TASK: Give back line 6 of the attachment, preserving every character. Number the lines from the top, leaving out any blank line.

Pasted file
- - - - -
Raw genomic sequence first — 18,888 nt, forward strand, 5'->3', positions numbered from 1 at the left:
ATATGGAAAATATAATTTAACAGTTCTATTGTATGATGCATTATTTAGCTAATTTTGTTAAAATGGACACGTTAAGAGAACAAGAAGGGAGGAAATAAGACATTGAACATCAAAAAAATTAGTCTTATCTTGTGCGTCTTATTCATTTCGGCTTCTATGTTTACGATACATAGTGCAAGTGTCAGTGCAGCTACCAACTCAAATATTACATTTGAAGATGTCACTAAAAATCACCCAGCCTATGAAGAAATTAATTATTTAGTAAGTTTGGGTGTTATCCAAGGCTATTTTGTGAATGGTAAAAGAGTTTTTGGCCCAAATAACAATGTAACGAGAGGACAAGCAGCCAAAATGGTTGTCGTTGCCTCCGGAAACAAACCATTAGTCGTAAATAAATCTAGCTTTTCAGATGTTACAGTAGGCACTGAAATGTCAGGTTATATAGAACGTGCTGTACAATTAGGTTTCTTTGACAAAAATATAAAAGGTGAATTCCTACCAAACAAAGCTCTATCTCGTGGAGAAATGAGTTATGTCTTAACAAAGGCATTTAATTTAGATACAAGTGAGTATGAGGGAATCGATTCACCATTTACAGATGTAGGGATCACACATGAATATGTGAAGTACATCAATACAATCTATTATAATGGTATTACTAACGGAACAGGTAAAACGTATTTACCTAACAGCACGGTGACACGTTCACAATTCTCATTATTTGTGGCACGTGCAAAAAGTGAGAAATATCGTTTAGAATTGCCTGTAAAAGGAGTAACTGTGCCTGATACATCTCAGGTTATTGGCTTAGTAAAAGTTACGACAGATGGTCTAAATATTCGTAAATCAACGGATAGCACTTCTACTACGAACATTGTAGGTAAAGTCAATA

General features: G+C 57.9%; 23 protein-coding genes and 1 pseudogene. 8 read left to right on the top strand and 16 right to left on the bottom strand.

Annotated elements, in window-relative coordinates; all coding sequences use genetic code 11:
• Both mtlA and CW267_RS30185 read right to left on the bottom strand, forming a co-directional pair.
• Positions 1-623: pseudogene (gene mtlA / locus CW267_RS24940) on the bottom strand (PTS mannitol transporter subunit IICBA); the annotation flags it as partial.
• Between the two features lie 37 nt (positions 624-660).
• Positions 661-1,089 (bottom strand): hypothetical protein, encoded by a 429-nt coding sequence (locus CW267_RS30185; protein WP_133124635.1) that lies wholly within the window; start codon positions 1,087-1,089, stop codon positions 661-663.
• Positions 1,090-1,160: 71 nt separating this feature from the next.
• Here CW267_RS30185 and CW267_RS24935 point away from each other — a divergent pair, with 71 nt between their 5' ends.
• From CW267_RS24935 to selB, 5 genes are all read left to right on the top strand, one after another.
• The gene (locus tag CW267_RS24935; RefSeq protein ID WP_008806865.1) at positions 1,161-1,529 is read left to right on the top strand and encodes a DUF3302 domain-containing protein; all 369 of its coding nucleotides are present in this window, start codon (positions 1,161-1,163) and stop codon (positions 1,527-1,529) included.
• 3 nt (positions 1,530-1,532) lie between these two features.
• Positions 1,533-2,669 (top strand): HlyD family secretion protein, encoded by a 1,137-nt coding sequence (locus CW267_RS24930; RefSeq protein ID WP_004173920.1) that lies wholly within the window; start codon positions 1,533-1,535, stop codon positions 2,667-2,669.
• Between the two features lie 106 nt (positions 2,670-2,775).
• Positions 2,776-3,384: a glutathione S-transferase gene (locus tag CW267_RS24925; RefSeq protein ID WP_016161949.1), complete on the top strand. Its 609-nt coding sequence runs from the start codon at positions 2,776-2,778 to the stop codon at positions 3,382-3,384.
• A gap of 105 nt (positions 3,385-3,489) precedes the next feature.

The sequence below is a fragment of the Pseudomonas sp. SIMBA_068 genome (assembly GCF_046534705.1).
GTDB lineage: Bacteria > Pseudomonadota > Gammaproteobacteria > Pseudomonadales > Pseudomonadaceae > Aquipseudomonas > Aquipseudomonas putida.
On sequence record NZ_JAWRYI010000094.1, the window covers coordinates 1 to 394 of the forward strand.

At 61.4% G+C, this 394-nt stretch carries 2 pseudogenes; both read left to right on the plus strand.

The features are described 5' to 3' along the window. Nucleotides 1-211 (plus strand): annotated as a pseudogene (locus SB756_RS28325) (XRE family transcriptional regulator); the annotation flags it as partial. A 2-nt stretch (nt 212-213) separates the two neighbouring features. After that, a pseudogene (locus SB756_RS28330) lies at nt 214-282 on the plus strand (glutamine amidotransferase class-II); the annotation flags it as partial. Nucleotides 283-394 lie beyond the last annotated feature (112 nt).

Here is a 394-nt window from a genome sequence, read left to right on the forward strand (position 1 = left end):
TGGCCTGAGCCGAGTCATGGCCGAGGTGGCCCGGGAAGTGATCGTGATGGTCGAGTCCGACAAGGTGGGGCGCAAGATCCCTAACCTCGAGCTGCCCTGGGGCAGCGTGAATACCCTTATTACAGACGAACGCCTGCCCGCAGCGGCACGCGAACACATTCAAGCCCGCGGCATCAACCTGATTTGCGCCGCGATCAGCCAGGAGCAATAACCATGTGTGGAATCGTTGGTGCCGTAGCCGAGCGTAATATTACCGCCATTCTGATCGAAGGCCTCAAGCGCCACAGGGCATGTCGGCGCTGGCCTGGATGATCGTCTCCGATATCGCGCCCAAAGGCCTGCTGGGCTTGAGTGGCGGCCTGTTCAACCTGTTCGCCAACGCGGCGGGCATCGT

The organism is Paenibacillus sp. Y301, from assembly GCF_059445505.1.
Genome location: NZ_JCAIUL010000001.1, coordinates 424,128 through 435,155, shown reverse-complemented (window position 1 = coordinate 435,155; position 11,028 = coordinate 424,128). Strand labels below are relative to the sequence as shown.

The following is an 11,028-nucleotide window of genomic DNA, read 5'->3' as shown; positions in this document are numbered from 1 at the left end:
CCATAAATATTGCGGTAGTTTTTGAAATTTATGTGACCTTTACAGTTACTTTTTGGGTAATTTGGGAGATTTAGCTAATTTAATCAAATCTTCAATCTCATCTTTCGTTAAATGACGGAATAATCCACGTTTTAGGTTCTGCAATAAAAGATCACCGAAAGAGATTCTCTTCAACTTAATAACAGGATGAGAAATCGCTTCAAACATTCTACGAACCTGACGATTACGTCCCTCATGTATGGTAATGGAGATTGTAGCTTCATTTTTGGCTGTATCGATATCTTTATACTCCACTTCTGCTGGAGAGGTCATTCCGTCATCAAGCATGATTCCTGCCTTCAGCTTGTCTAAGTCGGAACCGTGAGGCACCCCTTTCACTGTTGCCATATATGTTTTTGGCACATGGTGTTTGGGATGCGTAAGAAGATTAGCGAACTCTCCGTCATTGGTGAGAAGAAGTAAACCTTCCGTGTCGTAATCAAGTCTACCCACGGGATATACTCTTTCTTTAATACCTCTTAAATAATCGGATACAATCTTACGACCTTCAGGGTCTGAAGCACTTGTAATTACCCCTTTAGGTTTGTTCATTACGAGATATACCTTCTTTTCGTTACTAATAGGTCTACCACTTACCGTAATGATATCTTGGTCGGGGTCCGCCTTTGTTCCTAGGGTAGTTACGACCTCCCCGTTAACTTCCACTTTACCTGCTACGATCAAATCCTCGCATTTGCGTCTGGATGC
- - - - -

• Positions 1-623: pseudogene (gene mtlA / locus CW267_RS24940) on the bottom strand (PTS mannitol transporter subunit IICBA); the annotation flags it as partial.